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SUMMER 1998
Special Edition

IN THIS ISSUE

Weeks of Welcome

Staying Safe

Residence Halls

Staying Awake for Late Night Study


     

Options, Options-You've Got Options for Living

Cigarette smoke won't waft under doorways and through hallways of the three lower floors of Rienow Hall because these entire floors are newly designated as nonsmoking areas. "The plan is to expand the nonsmoking areas to more floors next year if additional need is seen," said Maggie Van Oel, director of Residence Services.

Also newly designated for fall are the honors floors in Daum Hall. With one honors floor housing women and a second one for men, nearly 100 students who indicate interest on their housing application will be accepted. Assignments made for the honors floors are based on such factors as cultural and academic diversity, home town, and academic interest area. Assignments are coordinated with the University Honors Program and with the Office of Admissions.

Over the summer, Slater and Rienow halls each had one room designed for students with mobility disabilities. Wider doorways and private, fully accessible bathrooms inside the rooms will make living easier for University students who request accessible accommodations on the west side of campus.

And if your student habla Español, sprechen zie Deutsch, or parlez Français, the International Crossroads Community in Hillcrest may be an attractive housing option. Any student whose area of focus involves international studies may live in the community. Each year, approximately 50 students live there.

"The languages vary," said Cassidy Titcomb, education program coordinator in Residence Services. "The languages spoken wax and wane with students' interests. Everything from Russian to Japanese to Italian is studied or spoken by students living in the community."

Students don't need to speak one of these languages to live there, Titcomb emphasized. The community is adopting a more interdisciplinary approach to serve students interested in many different areas of international studies.

-Kristen Gandrow


Upgrades Galore: Fixing Up Your New Campus Residence

While the majority of students are away, University residence and facilities services' staff don't exactly play. In fact, the work accomplished over the summer prepares residences for another year of wear and tear. This summer's projects included $4 million dollars' worth of renovations, both behind-the-scenes improvements and more noticeable upgrades, such as:

Burge: The Instructional Technology Center is being expanded by doubling the number of computers available. The third and fourth "houses" will receive carpeting for the first time, as well as loftable wood furniture.

Currier: The landscape/street-scape around the main entrance will have a totally upgraded look, with all new plantings.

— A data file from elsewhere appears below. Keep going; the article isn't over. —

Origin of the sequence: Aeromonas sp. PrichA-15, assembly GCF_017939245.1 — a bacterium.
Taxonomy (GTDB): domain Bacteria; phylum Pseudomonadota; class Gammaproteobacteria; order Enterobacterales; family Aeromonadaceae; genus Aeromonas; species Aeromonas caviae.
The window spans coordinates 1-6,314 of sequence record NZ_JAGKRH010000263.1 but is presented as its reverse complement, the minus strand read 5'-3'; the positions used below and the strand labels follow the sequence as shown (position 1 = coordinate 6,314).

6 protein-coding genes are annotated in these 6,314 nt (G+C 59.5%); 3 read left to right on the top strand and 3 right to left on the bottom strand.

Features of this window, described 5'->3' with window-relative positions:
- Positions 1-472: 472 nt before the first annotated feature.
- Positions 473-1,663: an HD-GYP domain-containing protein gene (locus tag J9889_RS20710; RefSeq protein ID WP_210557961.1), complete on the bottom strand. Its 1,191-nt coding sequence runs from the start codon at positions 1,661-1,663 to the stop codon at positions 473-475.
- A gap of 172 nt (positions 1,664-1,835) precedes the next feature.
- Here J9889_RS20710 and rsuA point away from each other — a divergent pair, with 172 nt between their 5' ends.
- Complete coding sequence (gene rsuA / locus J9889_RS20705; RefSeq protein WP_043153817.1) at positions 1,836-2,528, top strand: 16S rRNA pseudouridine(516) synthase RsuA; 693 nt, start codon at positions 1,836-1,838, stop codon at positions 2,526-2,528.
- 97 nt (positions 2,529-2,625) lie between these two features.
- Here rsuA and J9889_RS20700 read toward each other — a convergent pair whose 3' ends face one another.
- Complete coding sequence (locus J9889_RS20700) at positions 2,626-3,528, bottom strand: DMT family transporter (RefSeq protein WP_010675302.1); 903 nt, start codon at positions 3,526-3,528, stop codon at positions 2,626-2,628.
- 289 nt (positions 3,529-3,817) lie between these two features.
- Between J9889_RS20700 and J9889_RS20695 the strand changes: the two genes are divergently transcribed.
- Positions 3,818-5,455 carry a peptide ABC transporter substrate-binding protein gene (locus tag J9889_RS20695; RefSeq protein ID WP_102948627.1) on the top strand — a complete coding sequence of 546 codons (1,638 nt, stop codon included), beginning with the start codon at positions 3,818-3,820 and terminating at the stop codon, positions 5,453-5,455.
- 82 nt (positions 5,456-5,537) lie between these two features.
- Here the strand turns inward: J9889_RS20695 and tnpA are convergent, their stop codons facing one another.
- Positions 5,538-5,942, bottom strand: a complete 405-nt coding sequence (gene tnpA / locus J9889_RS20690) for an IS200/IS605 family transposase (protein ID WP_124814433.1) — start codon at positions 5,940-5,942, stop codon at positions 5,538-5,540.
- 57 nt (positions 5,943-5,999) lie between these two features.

Daum: Air conditioning is being installed in each of the floor lounges.

Hillcrest: Rooms in the south section will receive major renovations to all bathrooms.

Mayflower: As part of an eight-year plan, the fire detection system is being upgraded and a fire suppression system is being installed. The Instructional Technology Center is being expanded by doubling the number of computers available.

Parklawn Apartments: Air conditioning is being installed for the first time.

Rienow: The main lounge is being redecorated.

Slater: The main lounge is being redecorated.

Stanley: Near the main entrance, the landscape/streetscape has a totally upgraded look with all new plantings.

- Kristen Gandrow


Just Like Home (Maybe Better)

Who has time to prepare comfort foods like tater tot casserole or meat loaf any more? Even if you don't, your student can get these and many other food choices every week in the residence halls, according to R. Steve Bowers, assistant director of food service.

"Especially during finals weeks, we always try to make those special dishes that students like and need during stressful times," he said. "We still do a lot of our food preparation from scratch.

"Believe it or not," Bowers added with a laugh, "students ask us for recipes to bring home for mom or dad to try."

Not many homes can offer 45 entrees each week with several choices at each meal. There's always a salad bar, deli bar for sandwiches, self-serve waffle bar, and self-serve soups available in the Burge, Quadrangle, and Hillcrest dining halls.

Special theme meals are offered throughout the year. "We always have a harvest dinner around Thanksgiving," Bowers said. And food can help fight off the midwinter blahs. In recent years, there have been fabulous fifties meals, spicy south-of-the-border Mexican theme dinners, and George Washington birthday dinners.

Food service also bakes birthday cakes for students, according to Bowers. Be sure to complete and return the coupon [below] for your student to receive a card and cake on his or her birthday.

- Kristen Gandrow

 

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